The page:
Seventy years after the last rifle shot, Japanese soldiers are still going home. Roderick Eime, sends one fallen warrior on his way.
He’d lay there for seventy years. His face in the dirt, his helmet still on, his rifle by his side. Now this brave warrior is reduced to tatters of rotting fabric, rusty buttons and bare bones.
This unknown soldier fell during one of the Japanese Army’s last ditch attempts to retake the island of Guadalcanal from the Allied forces. It was January 1943 and the Americans had turned the tide on the mighty Imperial Army, forcing them west and away from their strategic objective of Henderson Field, now Honiara’s International Airport. Such was the ferocity of the combat that the now exhausted Japanese, denied food and supplies, barely had enough strength to fight let alone bury their dead.
After the smoke had cleared and the last rifle shot rang out, thousands of dead soldiers lay strewn where they fell. In creeks and rivers, in fields and in the foxholes they had dug in defense. Exposed to the elements, wild pigs and time, they gradually return to the earth, their possessions, equipment and keepsakes resting beside them.
“You only have to spend a few hours in the bush and you’ll find them there,” says Kurt Markwarth, “guns, ammunition, equipment and of course, bodies. Most of them are shot up badly. Just look at this ration tin.” He holds up a little aluminum can once used to boil a serve of rice. It’s completely riddled with bullet holes and was found next to one of the soldiers.
Kurt and his brother Anders have been collecting battlefield relics since they were children. Now their haul fills a corner of a large timber yard near Lunga Point, itself the site of many deadly encounters. Piles of rusty munitions, bullets, shells, hand grenades, artillery pieces, aircraft engines, machine guns and even a complete US Stuart tank make up their inventory which they hope to one day turn into a museum.
“We lost some of our best exhibits when RAMSI officers raided our premises during the tensions,” continues Kurt, “Word got around that we had weapons here, and we did, but these were all carefully restored relics we had found in the bush. We’ve tried to get them back, but they won’t budge.”
During their many sorties into the undergrowth in search of artefacts, their searches almost always result in the discovery of human remains. And where there is one, there is usually many more.
The Japanese Government, represented in Honiara by Charge d’Affaires, Akira Iwanade, is working with his ministry in Japan, war bereaved families and local communities to finally give their war dead a proper burial. Fossickers like the Markwarth brothers and even locals digging their fields have all played an important role in the recovery and repatriation of remains. These remains, ranging from complete skeletons with full kit to scattered bones, are solemnly gathered and placed in safekeeping at the consulate office.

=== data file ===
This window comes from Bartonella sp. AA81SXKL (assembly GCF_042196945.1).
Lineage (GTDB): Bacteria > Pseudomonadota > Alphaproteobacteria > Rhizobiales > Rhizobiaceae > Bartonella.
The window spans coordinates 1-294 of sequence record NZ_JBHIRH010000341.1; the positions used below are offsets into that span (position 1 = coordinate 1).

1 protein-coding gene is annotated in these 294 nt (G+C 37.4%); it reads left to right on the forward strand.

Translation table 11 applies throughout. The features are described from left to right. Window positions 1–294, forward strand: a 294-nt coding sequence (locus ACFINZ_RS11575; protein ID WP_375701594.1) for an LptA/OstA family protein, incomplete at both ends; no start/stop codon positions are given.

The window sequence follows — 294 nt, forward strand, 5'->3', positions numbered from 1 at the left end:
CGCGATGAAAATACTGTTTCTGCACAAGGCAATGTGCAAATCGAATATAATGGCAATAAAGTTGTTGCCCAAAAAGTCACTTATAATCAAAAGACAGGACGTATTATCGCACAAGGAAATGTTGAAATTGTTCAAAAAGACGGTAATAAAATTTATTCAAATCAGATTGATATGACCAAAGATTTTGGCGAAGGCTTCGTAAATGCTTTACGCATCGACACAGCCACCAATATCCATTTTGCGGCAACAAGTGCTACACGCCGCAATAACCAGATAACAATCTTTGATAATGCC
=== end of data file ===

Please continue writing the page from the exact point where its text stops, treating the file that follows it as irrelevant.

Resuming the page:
At their own expense, these families will come to Honiara periodically and conduct cremations of the gathered bones, taking the ashes with them back to Japan. But unlike missing Allied servicemen, the identification of Japanese dead is difficult, if not impossible.
As Kurt and Anders show me more of their treasure trove, I notice bowls of dog-tags on the table, each filled to the brim. Allied tags show full identification; name and serial number. Japanese tags, on the other hand, are surprisingly vague, showing just Army unit.
Kurt points to a fruit box in the corner. It contains a complete skeleton.
“This tag came with this guy. Here’s his wallet with a guide to London theatres inside. Here’s his water bottle.”
I photograph the tag hoping to extract some information that might eventually identify this fallen soldier. I offer to return the bones to the consulate and the boys agree. Half an hour later, I hand the dusty box to a solemn but grateful Iwanada-san. As I do, a tooth falls through a hole in the box and onto the floor. It is a carefully capped, amalgam tooth, showing expert dentistry. Even with such precise dental remains, this soldier is unlikely to ever be known to his surviving family, relatives instead content with mass cremations at the large memorial erected near Mt Austen, the site of one of their final desperate stands.
As time heals the wounds, the Japanese Government now busies itself with humanitarian and aid projects here in the Solomon Islands while the locals, with only rusting relics and stories to remind them of the bloody conflict of 1942 and ’43, help to put to rest the many fallen warriors still without a grave.
With over 20,000 Japanese alone on Guadalcanal without a final resting place, the task is likely to continue for some time.
If you are visiting Honiara and wish to view the Markwarth collection, call for an appointment and enquire about admission fees, which are used for funding current restoration projects which include an M3 Stuart tank and Buffalo amphibious landing craft. Ph: +677.7576455 or firstname.lastname@example.org
All images courtesy of Roderick Eime